"Maintaining the size of Guernsey’s workforce should be achieved through a combination of an annual +200 net migration, plus measures to optimise the economic participation and productivity of the resident population."
But his amendment was defeated by 11 votes to 22. In addition to Deputy Roffey himself, the 10 members who voted for a lower level of net inward migration were Deputies Cameron, De Sausmarez, Fairclough, Gabriel, Kazantseva-Miller, Le Tissier, Leadbeater, Meerveld, Soulsby and Taylor.
Pictured: Deputy Peter Roffey said he feared how the island's infrastructure, such as housing, would cope with higher levels of inward migration and a projected increase of around 7% in the total size of the population.
The States also backed other proposals from the Committee which will support the new headline population policy.
These include a plan for more jobs to attract short-term employment permits for workers from around the world. And scrapping five-year employment permits in favour of issuing more long-term employment permits which allow people to remain in the island indefinitely.
Although the States overwhelmingly backed the Committee’s policy letter, they also supported three amendments laid by other deputies.
The Committee for the Environment & Infrastructure was directed to report to the States on the investment necessary in the island’s infrastructure to support population growth.
The Policy & Resources Committee was directed to coordinate an investigation into increasing the proportion of local residents in the workforce and boosting their economic output.
And the Policy & Resources Committee and Committee for Health & Social Care were directed to investigate whether private health insurance should be made compulsory to limit the States’ healthcare costs as the size of the population increases.
The States also agreed that their successors in the next Assembly should review the island's population policies.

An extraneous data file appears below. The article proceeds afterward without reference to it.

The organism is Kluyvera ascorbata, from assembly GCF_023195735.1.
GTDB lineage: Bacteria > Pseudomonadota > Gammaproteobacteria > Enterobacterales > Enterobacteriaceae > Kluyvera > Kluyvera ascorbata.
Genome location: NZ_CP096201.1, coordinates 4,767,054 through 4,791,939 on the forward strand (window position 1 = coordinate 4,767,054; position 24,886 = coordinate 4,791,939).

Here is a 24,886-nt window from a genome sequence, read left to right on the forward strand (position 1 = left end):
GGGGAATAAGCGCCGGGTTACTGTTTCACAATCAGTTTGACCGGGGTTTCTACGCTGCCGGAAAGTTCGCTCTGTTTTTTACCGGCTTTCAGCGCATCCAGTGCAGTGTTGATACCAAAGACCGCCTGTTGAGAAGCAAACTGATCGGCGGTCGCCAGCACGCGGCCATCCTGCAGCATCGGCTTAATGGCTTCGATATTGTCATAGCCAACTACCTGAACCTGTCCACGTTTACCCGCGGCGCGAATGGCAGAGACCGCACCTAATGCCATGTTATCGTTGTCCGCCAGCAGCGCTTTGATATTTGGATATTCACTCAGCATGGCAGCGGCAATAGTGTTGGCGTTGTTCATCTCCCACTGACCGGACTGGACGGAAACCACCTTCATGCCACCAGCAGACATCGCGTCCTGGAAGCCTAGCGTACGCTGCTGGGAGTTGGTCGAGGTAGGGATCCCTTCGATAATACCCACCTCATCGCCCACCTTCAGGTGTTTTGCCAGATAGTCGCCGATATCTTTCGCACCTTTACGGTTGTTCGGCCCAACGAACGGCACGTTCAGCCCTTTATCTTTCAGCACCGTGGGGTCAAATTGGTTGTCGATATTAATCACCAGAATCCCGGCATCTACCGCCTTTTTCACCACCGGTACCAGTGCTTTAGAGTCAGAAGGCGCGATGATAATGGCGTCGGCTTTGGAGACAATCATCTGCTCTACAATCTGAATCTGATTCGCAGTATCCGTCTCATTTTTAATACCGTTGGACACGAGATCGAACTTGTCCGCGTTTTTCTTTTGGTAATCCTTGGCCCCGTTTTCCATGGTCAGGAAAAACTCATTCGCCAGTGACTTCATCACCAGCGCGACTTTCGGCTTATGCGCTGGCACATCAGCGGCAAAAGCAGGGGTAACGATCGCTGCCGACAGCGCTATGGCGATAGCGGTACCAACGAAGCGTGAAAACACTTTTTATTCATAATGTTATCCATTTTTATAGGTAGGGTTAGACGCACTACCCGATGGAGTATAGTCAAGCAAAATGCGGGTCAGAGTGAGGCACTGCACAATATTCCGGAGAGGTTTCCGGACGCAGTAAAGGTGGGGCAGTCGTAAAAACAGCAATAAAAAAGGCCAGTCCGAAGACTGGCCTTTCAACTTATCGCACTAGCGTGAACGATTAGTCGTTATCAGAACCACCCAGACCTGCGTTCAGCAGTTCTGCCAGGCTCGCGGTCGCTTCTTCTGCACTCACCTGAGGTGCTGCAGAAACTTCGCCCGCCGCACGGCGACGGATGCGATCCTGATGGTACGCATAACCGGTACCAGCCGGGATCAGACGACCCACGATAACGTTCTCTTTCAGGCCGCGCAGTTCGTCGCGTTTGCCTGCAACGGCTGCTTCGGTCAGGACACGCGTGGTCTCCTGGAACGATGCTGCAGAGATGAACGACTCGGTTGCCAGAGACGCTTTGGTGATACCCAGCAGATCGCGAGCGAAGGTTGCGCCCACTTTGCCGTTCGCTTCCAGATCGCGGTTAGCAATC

Pictured: The States have changed their population policy in response to changes in the demographic profile of the island - specifically an increase in the proportion of elderly people.
The Committee’s policy letter advised against seeing population growth as a way of avoiding tax increases to fill the States' projected annual shortfall of up to £85million a year.
"Allowing for both the impact on revenue and expenditure of a larger population, high-level initial analysis has found that +300 [net inward migration] may only reduce the net revenue requirement by between £14m and £23m per year by 2040," said the Committee.
"This is a relatively modest sum and highlights the fact that maintaining the size of the workforce, on its own, will not suffice in responding to the island’s financial needs."
Pictured: This chart, published by the Committee, indicates how different levels of net inward migration alter the demand for new housing units in the short term and long term.
The States estimate that their new population policy could nearly double the number of additional housing units required in the next 20 years.
They forecast that maintaining net inward migration at an average of 100 people per year – the level experienced over the past 12 years – would require 1,760 new housing units by 2040.
But their revised assumption that net inward migration will be boosted to an average of 300 per year will require an estimated 3,370 new housing units by 2040.
For (22): Deputies Aldwell, Blin, Brouard, De Lisle, Dyke, Fairclough, Ferbrache, Gollop, Haskins, Helyar, Inder, Kazantseva-Miller, Mahoney, Matthews, McKenna, Moakes, Murray, Oliver, Parkinson, Prow, St. Pier and Vermeulen.
Against (9): Deputies Cameron, De Sausmarez, Gabriel, Le Tissier, Leadbeater, Queripel, Roffey, Soulsby and Taylor.
Abstained (2): Alderney Representatives Roberts and Snowdon.
Did not vote (1): Deputy Burford.
Absent (6): Deputies Bury, Dudley-Owen, Falla, Le Tocq, Meerveld and Trott.